The Atlanta History Center has a single, thin folder dedicated to Troy G. Chastain.

Inside it is an obituary with Aug. 26, 1945 written in pencil and two sheets of personal remembrances dated 1985 by his daughter-in-law. They are about his relatives who fought in the Civil War.

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Kennedy

The final item is a small piece of paper torn from a legal pad, on which is written, “Chastain Park is named for Troy G. Chastain.”

That is the only mention of the connection between the former North Fulton Park and the man whose name now adorns it.

The obituary notes he was a member of the Fulton County Commission and served on the parks committee. He was actually the chair of the parks and agricultural committee. It is through that assignment his name came to be associated with the largest park in the city.

Voters elected Troy G. Chastain, the president of the Atlanta Chemical Company, to the Fulton County Commission in 1938. He happened to own 147 acres around what is today Lake Forrest Drive and Long Island Road.

Going back to 1900, the county had operated a 300-acre prison farm and almshouses near his property. Prisoners and poor Black women farmed corn and cabbage in the area that is now the golf course. The produce fed all of the prisoners in the county.

The buildings that today house The Galloway School and the Chastain Arts Center were the almshouses, one for whites and Blacks.

According to a newspaper article in the Atlanta Constitution, the land had long been used for farming, at least as far back as the Civil War, when Washington P. Livingston owned it.

Before 1821, it was in the Muskogee nation. It was home to a village along the bank of Nancy Creek.

In 1939, as the parks and agricultural committee chair, Troy Chastain proposed establishing a parks and recreation system. He identified five parks and a botanical garden that could be built on land owned by the county at little expense.

One was North Fulton Park.

He believed the system could stem the rise in juvenile delinquency. A headline in a 1939 article on the proposal read, “Parks Program to Help Youth Shun Crime Asked.”

Chastain is quoted in it, saying, “Fulton County could not make a greater, more lasting contribution to its own citizenship than by providing recreation and training under the leadership of a trained corps of … leaders.

“A program like that would do more to curtail juvenile delinquency than any other thing we could do.”

The county had already started working on the park using Works Progress Administration funds under Chastain.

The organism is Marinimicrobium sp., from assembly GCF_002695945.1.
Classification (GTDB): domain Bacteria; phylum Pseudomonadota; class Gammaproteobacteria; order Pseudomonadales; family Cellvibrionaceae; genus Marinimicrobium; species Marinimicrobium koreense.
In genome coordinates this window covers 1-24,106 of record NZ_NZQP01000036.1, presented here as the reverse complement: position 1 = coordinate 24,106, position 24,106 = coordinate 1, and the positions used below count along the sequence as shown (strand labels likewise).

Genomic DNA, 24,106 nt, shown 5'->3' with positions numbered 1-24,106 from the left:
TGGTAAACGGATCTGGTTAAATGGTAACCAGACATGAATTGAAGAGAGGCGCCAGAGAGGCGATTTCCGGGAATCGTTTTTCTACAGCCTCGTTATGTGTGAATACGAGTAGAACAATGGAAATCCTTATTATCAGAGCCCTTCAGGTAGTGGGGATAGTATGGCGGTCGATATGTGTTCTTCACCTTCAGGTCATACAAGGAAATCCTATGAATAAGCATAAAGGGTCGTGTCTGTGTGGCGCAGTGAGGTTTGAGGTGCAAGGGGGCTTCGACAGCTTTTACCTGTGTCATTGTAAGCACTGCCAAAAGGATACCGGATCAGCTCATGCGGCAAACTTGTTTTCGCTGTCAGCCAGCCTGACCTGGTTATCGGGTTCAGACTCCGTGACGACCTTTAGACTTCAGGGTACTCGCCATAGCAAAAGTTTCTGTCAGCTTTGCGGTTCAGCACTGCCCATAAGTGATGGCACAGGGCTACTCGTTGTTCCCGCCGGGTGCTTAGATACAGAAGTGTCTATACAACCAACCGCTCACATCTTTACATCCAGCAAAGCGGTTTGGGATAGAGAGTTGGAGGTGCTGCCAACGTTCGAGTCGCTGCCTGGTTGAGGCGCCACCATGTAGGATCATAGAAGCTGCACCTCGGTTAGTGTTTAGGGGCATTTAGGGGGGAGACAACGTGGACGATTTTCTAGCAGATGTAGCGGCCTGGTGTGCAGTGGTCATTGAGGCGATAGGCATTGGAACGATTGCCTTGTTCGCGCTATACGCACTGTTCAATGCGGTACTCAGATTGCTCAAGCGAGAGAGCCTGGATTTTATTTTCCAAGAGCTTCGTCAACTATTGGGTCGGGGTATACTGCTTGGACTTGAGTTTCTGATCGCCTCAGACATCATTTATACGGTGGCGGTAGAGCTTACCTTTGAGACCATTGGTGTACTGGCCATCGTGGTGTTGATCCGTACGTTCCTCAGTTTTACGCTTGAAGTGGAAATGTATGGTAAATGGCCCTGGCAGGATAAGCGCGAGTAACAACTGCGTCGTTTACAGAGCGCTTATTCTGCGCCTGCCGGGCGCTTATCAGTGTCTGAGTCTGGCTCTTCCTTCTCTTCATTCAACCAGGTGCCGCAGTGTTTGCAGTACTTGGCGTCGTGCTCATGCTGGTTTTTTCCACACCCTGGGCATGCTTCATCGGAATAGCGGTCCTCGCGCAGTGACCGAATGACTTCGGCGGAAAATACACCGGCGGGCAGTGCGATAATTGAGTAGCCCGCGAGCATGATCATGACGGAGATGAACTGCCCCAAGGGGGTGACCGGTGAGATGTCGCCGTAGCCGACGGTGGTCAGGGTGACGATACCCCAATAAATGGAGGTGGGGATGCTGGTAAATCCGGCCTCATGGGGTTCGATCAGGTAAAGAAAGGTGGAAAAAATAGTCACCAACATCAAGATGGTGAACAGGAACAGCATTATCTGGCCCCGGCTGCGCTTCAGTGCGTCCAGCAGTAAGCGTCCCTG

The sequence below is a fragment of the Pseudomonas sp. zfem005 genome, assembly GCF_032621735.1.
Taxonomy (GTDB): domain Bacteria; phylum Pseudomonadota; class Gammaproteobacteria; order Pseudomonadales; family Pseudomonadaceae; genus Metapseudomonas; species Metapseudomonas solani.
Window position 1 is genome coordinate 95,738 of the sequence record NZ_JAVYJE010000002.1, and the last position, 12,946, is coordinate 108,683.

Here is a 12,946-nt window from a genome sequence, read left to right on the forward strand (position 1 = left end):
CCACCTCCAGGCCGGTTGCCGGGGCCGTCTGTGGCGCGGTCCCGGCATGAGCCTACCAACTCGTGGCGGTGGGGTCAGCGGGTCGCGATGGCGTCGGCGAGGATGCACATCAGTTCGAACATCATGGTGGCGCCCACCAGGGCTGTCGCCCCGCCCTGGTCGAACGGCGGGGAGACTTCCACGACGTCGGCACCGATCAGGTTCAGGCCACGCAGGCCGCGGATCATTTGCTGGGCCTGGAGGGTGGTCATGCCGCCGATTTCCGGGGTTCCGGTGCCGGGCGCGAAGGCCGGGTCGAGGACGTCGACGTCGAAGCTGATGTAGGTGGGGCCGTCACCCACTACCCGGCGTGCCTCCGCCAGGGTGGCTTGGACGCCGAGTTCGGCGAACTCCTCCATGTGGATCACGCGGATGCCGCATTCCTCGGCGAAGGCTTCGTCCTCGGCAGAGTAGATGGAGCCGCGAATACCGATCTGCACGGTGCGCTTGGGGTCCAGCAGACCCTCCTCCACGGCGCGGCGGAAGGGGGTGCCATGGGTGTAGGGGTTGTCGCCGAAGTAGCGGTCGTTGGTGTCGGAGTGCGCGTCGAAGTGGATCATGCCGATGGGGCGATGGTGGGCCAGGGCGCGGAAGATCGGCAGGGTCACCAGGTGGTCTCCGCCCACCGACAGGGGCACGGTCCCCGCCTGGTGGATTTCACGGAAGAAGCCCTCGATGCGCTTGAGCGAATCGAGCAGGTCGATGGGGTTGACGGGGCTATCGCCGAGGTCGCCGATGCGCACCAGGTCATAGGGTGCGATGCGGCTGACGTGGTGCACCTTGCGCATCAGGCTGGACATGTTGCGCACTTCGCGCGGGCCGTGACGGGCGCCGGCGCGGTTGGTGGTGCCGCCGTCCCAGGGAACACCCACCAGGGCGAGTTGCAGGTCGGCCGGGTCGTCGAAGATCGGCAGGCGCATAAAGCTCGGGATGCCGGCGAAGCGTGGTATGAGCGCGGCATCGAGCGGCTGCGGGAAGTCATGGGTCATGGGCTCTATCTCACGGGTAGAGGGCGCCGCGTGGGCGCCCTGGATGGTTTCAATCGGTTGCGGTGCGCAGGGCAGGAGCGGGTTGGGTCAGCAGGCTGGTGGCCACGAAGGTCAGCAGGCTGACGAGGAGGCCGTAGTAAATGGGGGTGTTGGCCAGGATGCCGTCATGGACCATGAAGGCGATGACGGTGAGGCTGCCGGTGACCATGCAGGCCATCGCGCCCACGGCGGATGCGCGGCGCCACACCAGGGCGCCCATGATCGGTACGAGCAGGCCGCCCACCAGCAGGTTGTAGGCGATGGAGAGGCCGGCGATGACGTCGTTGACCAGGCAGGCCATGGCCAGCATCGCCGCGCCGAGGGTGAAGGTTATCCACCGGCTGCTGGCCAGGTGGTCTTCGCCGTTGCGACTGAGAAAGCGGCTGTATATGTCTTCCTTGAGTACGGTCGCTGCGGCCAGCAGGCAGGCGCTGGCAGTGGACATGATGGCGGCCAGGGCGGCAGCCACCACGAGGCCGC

He made other contributions to the former North Fulton Park. For example, he is credited with the idea for the amphitheater, securing $40,000 in federal funds for its construction. He got matching funds from Fulton County.

According to Susan Kessler Barnard in her book on local history “Buckhead: A Place for All Time,” Chastain also donated the land for the horse park. When the city of Atlanta tried to sell it some years ago, it learned if the land were to be used for anything other than horseback riding, it reverted to the Chastain estate, according to Barnard’s book.

Chastain stepped down from the county commission in 1942. In his final act as a commissioner, he welcomed the new members by encouraging them to continue providing recreational opportunities for Fulton County’s youth.

He died of a heart attack in 1945. He was 60 years old. At the time of his death, he was the executive director of the Atlanta city troops of the Boy Scouts, according to his obituary.

The Chastain Park Conservancy — the not-for-profit organization dedicated to the park’s stewardship — is celebrating the 75th anniversary of the county naming the park in Chastain’s honor with a challenge. It did so on Sept. 25, 1946.

It is asking individuals to walk, run or wheel around the park 75 times before Sept. 26. It supports their efforts to keep the park clean, safe and green. Visit chastainparkconservancy.org to learn more.

It is a fitting tribute to the man who saw a better use for a county prison farm.

Thornton Kennedy is the president of PR South and a former news editor of this paper. He can be reached at thornton@prsouth.net.

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